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Warfare tactics in the US and a lawless state look eerily similar

March 14, 2013
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Earlier this week, The Guardian brought to light one of the tactics employed by the Syrian Army to repress the opposition. In an investigative piece about the Aleppo massacre in January, when 110 bodies washed ashore the Quwaiq River in Syria rather
mysteriously, The Guardian shared testimony of victims’ families and eyewitnesses. According to them, the Syrian Army rounded up young men in one area of Aleppo, accusing them of being part of the Free Syrian Army (FSA).

Shiekh al-Aurora, whose cousin Mohammed died in the massacre, says: “Mohammed was going to the dentist in Jamila, and he was taken by the military. He was arrested because he was young and the military thought he was the FSA.”

The tactic of targeting young men because of their geographic proximity to the actual FSA speaks to the desperation of a regime trying to hold onto power, even at the cost of violating war convention and international law to quell the opposition. Furthermore, it speaks to the deteriorating situation in Syria, and the intensifying challenge of providing justice after the war is over.

Except that Syria is not the only who uses such tactic. As we know, the United States employs this strategy in its global war on terrorists. As part of the Obama Administration’s secretive drone and targeted killing program, the US considers
all “military-age males in a strike zone as combatants”. According to the Bureau of Investigative Journalism in the UK, drones killed an upward of 880 civilians in Pakistan alone between June 2004 and September 2012. That does not count the men of military age that the US loosely defines as “militants”.

How can we discern the differences between the tactics employed by the Syrian Army and the United States? Is it that the US’s actions are supported by the rule of law? Not unless you count the Executive’s authority to conduct this program, which is in violation of international law. As Rand Paul pointed out through his filibuster, we have yet to receive substantive evidence of a legal framework for the Obama Administration’s drone program. No, the difference here is that the US believes it has a moral authority— one that allows it to target men based on their proximity to actual extremists, and one that dangerously allows it to expand its battlefield to Pakistan, Yemen, Somalia and elsewhere.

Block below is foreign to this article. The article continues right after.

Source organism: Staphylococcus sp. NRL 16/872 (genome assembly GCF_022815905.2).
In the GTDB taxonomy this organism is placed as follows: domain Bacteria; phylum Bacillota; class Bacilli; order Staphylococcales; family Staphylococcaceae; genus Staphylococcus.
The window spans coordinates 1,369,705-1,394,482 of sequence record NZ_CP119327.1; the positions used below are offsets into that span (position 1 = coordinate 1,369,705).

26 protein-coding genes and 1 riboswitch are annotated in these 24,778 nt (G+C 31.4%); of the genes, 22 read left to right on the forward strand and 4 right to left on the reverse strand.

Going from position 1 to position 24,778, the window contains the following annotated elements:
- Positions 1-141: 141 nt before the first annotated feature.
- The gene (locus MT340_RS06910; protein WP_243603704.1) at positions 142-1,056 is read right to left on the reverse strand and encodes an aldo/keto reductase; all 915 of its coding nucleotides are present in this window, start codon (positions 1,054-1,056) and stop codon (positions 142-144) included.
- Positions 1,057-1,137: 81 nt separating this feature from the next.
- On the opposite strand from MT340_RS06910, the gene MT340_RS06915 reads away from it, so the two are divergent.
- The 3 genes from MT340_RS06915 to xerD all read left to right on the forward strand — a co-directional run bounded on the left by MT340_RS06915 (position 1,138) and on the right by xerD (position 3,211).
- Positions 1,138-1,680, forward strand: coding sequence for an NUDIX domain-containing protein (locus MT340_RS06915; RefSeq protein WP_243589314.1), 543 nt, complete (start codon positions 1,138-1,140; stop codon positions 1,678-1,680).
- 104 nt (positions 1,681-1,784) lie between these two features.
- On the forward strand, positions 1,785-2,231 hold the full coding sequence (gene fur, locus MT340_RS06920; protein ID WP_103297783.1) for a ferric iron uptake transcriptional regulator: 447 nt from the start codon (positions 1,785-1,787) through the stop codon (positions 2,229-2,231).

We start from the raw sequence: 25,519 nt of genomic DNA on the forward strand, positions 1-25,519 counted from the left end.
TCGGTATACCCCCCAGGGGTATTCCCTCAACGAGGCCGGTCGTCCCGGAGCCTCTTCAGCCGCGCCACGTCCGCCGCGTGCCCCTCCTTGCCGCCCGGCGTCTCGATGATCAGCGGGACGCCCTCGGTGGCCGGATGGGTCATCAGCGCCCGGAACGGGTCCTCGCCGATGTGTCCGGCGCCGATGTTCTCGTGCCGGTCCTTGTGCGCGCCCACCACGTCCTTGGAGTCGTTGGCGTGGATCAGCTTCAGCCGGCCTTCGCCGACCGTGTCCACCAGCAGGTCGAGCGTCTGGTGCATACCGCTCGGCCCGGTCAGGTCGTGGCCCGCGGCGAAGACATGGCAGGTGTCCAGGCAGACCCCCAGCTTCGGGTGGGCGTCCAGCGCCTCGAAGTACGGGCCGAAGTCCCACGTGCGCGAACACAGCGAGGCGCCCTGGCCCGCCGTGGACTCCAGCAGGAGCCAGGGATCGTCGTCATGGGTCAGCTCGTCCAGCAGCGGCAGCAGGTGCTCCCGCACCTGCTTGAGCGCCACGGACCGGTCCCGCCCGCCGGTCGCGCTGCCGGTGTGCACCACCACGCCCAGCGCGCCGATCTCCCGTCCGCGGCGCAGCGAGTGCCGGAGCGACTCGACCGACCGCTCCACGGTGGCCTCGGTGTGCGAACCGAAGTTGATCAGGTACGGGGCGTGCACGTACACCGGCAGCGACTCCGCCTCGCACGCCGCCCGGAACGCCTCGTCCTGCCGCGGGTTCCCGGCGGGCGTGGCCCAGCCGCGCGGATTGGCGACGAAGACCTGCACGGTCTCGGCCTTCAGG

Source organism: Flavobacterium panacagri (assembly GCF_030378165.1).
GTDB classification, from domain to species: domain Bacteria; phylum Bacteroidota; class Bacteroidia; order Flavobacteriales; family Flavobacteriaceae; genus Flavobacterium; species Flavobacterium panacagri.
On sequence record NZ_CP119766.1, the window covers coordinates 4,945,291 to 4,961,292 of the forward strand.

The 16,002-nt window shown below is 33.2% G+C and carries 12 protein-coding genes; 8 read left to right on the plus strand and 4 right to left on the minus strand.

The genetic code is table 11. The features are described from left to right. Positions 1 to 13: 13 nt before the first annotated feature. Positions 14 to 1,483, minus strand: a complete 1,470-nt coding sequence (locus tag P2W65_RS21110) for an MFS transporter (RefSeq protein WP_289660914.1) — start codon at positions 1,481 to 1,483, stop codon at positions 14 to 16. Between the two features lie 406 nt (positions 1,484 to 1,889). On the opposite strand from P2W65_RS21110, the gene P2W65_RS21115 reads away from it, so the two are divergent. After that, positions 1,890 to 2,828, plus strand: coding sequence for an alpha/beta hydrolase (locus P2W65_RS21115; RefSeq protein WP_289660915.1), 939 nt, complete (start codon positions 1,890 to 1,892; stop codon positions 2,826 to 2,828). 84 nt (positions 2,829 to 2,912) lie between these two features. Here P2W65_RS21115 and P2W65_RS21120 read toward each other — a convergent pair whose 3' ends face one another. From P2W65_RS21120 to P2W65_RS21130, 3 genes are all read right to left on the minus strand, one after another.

Despite 50 years of trying to create world order and establishing laws that protect human rights, the US still believes it alone has the authority to violate these standards. This was apparent most clearly this week, when the US State Department spokesperson, Victoria Nuland, said that a recent rebel attack on the Syrian army was considered an act of “terrorism” because the Syrian troops were “non-combatant”. The irony was not lost on reporters, who prodded her about the US drones that target non-combatants that are not engaged in fighting at the time. Her answer? “It depends on the circumstances”.

But the circumstances are not clear. What is clear is that the US has embraced a carte blanche to employ any tactics and any means to fight “terrorists”—despite the flawed assumptions and the illegality of such tactics. As we see in Syria, the repercussions
of such lawlessness can be damaging. The act of fighting without any adherence to standards and law, killing indiscriminately, is not a tactic that is not morally reprehensible, but is entirely self-fulfilling.

The Guardian quotes the family of another victim, who was not part of the FSA, nor any other combatant organization fighting the Syrian Army. Amer al-Ali, cousin of the victim, explains how the young man’s death changed the family: “The mother asked
if she can join the FSA to take revenge and so did their father. They only have two daughters left and now the whole family wants to join a jihad.”

Maybe the US should reconsider what it is that it is trying to accomplish in the first place.

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